Rescue launched as seal spotted with frisbee around neck at Newburgh beach
A rescue is to be made on a beach in Aberdeenshire after a seal was spotted with a frisbee entangled around its neck.
It is thought the seal at Newburgh Beach on the haul-out on Forvie could have had the frisbee around its neck for months due to the extent of the injury.
Plans from Ythan Seal Watch to rescue the seal have been postponed for when the mammal is alone and not too close to the water's edge.
A spokesperson from Ythan Seal Watch said: “Rescues like this are planned as soon as the Seal is spotted. It is just when we can do it.
"When Seals become ill through infection or being unable to eat and weaken, they tend to isolate themselves away from the colony further up the beach and this is usually when we can get them.”
The seal is located on a protected wildlife reserve area of the beach where it is nesting season for many birds.
Both the SSPCA and British Divers Marine Life Rescue have been made aware of the seal.
A Scottish SPCA spokesperson said: “We are aware of a seal on Newburgh beach with a frisbee stuck around its neck and are liaising with partners in the area to try and assist it.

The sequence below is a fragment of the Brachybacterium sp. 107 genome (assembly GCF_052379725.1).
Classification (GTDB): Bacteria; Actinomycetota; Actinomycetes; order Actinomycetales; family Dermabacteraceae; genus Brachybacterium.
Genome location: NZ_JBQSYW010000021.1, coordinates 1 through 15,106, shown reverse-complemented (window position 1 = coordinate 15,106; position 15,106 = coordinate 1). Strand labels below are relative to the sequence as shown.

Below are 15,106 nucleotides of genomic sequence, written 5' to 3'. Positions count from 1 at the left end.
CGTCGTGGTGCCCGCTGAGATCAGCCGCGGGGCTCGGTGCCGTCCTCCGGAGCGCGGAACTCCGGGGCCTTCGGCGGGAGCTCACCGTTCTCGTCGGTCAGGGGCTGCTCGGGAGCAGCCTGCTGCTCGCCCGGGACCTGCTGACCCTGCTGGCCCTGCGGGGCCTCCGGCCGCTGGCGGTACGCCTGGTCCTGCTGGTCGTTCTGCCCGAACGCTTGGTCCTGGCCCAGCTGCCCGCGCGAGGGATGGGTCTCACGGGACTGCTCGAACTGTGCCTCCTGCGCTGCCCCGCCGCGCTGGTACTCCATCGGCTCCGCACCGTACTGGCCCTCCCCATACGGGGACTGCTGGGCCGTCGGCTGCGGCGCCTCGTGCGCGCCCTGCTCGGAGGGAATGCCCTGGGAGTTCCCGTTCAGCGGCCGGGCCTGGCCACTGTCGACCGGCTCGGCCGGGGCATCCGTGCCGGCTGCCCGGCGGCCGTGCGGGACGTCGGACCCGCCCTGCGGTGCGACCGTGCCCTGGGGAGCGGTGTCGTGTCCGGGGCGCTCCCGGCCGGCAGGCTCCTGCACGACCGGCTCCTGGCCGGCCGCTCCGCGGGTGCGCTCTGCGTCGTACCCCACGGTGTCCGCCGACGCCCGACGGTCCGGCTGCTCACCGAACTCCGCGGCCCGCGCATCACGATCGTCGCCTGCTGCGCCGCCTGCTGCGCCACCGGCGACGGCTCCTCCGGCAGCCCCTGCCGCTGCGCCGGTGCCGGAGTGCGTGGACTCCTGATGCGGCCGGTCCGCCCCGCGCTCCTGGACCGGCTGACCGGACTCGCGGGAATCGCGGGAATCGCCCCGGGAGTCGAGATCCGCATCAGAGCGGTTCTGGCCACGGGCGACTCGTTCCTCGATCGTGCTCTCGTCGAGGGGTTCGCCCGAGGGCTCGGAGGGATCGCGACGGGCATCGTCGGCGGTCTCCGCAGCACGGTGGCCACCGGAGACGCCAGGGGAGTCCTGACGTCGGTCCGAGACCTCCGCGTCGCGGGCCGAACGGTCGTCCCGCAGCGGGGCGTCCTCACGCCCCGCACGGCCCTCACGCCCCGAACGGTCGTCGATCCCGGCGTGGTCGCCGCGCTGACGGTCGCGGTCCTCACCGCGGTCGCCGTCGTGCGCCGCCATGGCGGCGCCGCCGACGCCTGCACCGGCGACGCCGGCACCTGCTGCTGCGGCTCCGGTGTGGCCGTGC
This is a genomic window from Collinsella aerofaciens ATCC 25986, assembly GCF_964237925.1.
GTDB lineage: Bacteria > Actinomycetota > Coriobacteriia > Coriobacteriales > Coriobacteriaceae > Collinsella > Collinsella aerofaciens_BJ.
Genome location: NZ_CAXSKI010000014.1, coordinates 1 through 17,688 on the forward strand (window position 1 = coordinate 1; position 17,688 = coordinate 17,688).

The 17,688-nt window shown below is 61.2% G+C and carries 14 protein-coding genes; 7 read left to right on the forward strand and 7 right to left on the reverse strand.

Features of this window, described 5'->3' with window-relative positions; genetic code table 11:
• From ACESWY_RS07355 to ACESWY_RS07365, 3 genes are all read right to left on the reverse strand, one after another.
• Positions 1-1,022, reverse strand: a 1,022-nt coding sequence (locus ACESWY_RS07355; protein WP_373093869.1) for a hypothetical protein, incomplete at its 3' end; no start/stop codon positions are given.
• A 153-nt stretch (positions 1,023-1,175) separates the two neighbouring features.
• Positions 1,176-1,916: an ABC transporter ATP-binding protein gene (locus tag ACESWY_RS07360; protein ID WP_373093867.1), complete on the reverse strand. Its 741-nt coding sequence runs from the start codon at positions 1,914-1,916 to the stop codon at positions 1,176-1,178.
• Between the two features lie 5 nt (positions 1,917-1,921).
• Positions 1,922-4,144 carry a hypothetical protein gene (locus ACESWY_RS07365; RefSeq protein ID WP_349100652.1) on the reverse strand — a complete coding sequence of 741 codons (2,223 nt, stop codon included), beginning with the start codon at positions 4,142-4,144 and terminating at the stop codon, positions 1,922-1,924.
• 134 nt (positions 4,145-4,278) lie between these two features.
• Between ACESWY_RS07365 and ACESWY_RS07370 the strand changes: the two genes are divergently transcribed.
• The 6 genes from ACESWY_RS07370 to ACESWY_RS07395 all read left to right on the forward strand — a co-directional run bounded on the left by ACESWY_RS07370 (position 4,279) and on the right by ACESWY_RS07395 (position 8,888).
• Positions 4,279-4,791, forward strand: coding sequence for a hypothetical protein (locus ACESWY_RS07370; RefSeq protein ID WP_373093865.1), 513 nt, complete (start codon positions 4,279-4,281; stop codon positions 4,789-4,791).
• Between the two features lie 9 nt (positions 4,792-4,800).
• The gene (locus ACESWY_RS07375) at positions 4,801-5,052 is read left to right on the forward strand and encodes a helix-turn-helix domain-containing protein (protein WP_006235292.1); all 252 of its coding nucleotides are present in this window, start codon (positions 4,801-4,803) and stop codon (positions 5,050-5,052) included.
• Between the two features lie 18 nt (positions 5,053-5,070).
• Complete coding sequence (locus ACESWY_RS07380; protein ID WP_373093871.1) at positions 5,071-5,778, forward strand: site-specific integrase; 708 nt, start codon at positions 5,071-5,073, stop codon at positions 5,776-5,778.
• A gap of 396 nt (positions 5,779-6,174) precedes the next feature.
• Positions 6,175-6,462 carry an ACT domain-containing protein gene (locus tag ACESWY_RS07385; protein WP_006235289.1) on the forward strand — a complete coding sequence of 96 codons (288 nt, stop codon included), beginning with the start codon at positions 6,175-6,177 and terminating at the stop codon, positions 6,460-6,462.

“Sadly, we’re seeing more and more instances of sea life being put at risk by products and waste disregarded by humans.”
Ythan Seal Watch is asking that visitors to Newburgh beach continue sending images of the entangled seal so they can monitor it's condition and it's location.
The best time for rescue and helping seals like this is between August and March – the watch group said.
However, for the last two seasons the BDMLR have had to abandon these attempts due to the volume of visitors who ignore the reserves advice and access and disturb the seals illegally.
Visitors accessing and illegally harassing the seals is something that the rescue team is addressing this upcoming season.
The Ythan spokesperson added: “We hope that images like this emphasise the importance of taking your rubbish home with you and the dangers of using frisbees like this on the coast and the benefit that beach cleans have in helping to protect our valuable marine life.
"Prevention is much better than long and drawn out suffering.”
A message from the Editor:Thank you for reading this article. We're more reliant on your support than ever as the shift in consumer habits brought about by Coronavirus impacts our advertisers.
If you haven't already, please consider supporting our trusted, fact-checked journalism by taking out a digital subscription.
Want to join the conversation? Please or to comment on this article.